8. The day

On June 16, 2013, Susan Delacourt published a piece in the Toronto Star describing Trudeau’s pledge to repay any organization that felt dissatisfied with his speaking services. The following  morning, she received an unusual phone call from Stephen Lecce, the PMO’s Deputy Director of Communications at the time.

Lecce told her he had some information about Justin Trudeau — but he did not want her to reveal the PMO as the source. She says she was taken aback by this. Granting some degree of anonymity is part of the work of a journalist, according to Delacourt, especially when someone comes to a journalist and says they have information. Usually she would look at the information and then negotiate the level of anonymity, but in this instance the PMO was flat out asking for anonymity from the start.

“I told him I found it odd and I wasn’t pleased about it,” she says. “He said why? And I said because it wasn’t coming from the Conservative Party. He didn’t seem to care too much about that.” [1]

Meanwhile, at the Barrie Advance (which is owned by Metroland Media, the community-newspapers division of the Star’s holding company) editor-in-chief Lori Martin had also received a phone call from the PMO.

This had never happened before; it was unusual for the PMO to be contacting a local newspaper in Barrie. Erica Meekes, a media officer, told Martin that she had some documents for the paper about Justin Trudeau speaking at an event at a local post-secondary institution, Georgian College.

Meekes said she expected the Advance to grant the PMO anonymity in exchange for the documents. Martin simply said she would agree to look at the information being sent, and she hung up the phone.



Shortly after, she received an email from Meekes attaching invoices, a promotional poster for Trudeau’s event at Georgian College and a hotel receipt for the Toronto Four Seasons. Meekes commented: “To be fair, there is an in-house yoga studio at the Four Seasons!”

The email restated that the PMO expected anonymity, something Martin hadn’t agreed to.

Martin stood up and looked across her desk to Laurie Watt, a news reporter for Metroland North Media — which includes the Advance — for almost 20 years, and told her what her what had transpired. “I’m concerned if they’re sending it out anonymously that it’s even from the PMO,” said Martin. [2]

Watt began to investigate. She started off by verifying that Erica Meekes worked at the PMO — the email had an electronic signature but that was not something Watt was willing to take at “face value,” especially considering the unusual circumstances.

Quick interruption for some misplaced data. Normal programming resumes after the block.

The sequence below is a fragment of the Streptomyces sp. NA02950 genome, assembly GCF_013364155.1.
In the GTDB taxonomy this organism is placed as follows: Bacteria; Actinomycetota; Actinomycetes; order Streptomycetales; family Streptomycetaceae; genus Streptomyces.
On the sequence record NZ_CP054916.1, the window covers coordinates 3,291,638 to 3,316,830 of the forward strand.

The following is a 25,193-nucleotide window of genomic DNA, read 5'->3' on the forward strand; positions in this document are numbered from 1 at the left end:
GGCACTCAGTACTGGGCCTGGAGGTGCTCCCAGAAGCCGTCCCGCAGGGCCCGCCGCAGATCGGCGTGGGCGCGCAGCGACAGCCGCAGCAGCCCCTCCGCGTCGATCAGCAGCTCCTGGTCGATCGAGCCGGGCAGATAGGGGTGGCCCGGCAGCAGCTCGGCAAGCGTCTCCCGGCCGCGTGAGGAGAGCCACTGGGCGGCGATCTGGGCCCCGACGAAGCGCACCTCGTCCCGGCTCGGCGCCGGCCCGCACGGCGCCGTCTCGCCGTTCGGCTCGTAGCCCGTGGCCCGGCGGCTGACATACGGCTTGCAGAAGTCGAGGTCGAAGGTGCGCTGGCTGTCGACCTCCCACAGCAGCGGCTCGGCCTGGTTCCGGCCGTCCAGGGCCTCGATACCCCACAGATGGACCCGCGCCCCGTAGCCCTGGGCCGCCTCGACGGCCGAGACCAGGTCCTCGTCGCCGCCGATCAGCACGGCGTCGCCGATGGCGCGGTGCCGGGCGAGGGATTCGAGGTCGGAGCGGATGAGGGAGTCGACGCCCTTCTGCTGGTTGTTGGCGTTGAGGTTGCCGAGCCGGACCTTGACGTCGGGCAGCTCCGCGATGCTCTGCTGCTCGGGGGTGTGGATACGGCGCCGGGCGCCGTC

Scanning the email, Watt found another red flag. She noticed that the speaking fees in question were from 2007 — a year before Trudeau entered politics. At that time, he was a private citizen. “I could see no relationship between how he could have used public funds to subsidize any kind of speaking engagement designed to increase his profile,” says Watt.

“I thought, well, wait, hold on a minute, Mr. Trudeau didn’t abuse my tax money. Why is the PMO doing this?”

The Toronto Star's Ottawa bureau
The Toronto Star’s Ottawa bureau

For Delacourt at the Star‘s Ottawa bureau, “it was a busy day,” she says. “There isn’t a lot of time for those arguments. The Star bureau on the Hill is a huge L-shaped thing. There’s the main newsroom and I sat on the other end of the L. So, I stomped down into the middle of it and said, ‘What do you think?’ Then I walked back to my little corner of the L and sent a note to Lecce.

“I think one of the ways I’d hoped to get around it, was getting him to answer questions via email and once he’d named himself… — he then said, ‘This goes under the previous off-the-record’ arrangement, as well,” she says.

“It was just looking for clarification. I smoke, so I’d go outside and smoke and think of a question that would get him to answer on-the-record. That was the idea. It did go on for a bit that day.”

The important question both Delacourt and Watt asked when first inspecting the information sent by the PMO was: Why? Why would a government office, funded by taxpayers, be looking to share compromising information on the opposition leader to news outlets, and on the condition of anonymity? And did this meet their respective standards for honouring that anonymity?

 Next: Red Flags

1. Delacourt, Susan. Personal Interview. 4 December 2014. Unpublished.
2. Martin, Lori, and Laurie Watt. Personal interview. 8 December 2014. Unpublished.